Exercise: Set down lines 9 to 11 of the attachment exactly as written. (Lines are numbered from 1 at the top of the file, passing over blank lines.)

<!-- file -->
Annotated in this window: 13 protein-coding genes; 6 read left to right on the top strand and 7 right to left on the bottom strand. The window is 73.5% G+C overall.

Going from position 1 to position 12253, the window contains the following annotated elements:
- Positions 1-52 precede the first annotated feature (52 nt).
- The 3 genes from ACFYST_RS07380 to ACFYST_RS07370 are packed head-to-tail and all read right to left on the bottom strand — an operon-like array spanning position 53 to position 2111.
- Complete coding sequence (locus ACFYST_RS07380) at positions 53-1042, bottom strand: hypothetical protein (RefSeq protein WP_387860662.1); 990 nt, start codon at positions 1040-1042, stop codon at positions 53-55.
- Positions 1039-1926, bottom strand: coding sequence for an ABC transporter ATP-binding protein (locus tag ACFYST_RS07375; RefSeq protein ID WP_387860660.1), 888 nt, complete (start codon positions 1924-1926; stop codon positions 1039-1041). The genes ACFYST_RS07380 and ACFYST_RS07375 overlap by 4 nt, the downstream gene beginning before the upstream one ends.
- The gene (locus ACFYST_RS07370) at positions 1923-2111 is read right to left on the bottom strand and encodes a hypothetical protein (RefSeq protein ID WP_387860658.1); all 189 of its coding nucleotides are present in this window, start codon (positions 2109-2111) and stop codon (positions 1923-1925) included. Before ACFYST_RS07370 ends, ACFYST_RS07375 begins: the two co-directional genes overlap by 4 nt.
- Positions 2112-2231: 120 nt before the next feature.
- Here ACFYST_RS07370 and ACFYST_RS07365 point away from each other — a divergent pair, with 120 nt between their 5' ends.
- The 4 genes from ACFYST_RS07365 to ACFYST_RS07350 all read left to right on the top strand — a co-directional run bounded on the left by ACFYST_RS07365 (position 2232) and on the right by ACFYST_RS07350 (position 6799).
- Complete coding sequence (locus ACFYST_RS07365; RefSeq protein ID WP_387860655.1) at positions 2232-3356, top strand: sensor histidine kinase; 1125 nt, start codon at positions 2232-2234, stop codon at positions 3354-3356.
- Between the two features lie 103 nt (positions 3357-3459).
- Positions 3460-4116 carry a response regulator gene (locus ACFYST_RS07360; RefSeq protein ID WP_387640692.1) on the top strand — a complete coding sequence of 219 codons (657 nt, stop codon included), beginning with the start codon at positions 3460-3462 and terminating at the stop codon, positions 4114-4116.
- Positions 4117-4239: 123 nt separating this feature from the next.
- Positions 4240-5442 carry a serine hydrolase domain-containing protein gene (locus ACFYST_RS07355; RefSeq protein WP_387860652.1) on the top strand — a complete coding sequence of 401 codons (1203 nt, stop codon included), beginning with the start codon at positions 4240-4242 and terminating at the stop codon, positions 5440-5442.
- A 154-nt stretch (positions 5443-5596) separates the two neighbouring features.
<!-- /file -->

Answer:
- Here ACFYST_RS07370 and ACFYST_RS07365 point away from each other — a divergent pair, with 120 nt between their 5' ends.
- The 4 genes from ACFYST_RS07365 to ACFYST_RS07350 all read left to right on the top strand — a co-directional run bounded on the left by ACFYST_RS07365 (position 2232) and on the right by ACFYST_RS07350 (position 6799).
- Complete coding sequence (locus ACFYST_RS07365; RefSeq protein ID WP_387860655.1) at positions 2232-3356, top strand: sensor histidine kinase; 1125 nt, start codon at positions 2232-2234, stop codon at positions 3354-3356.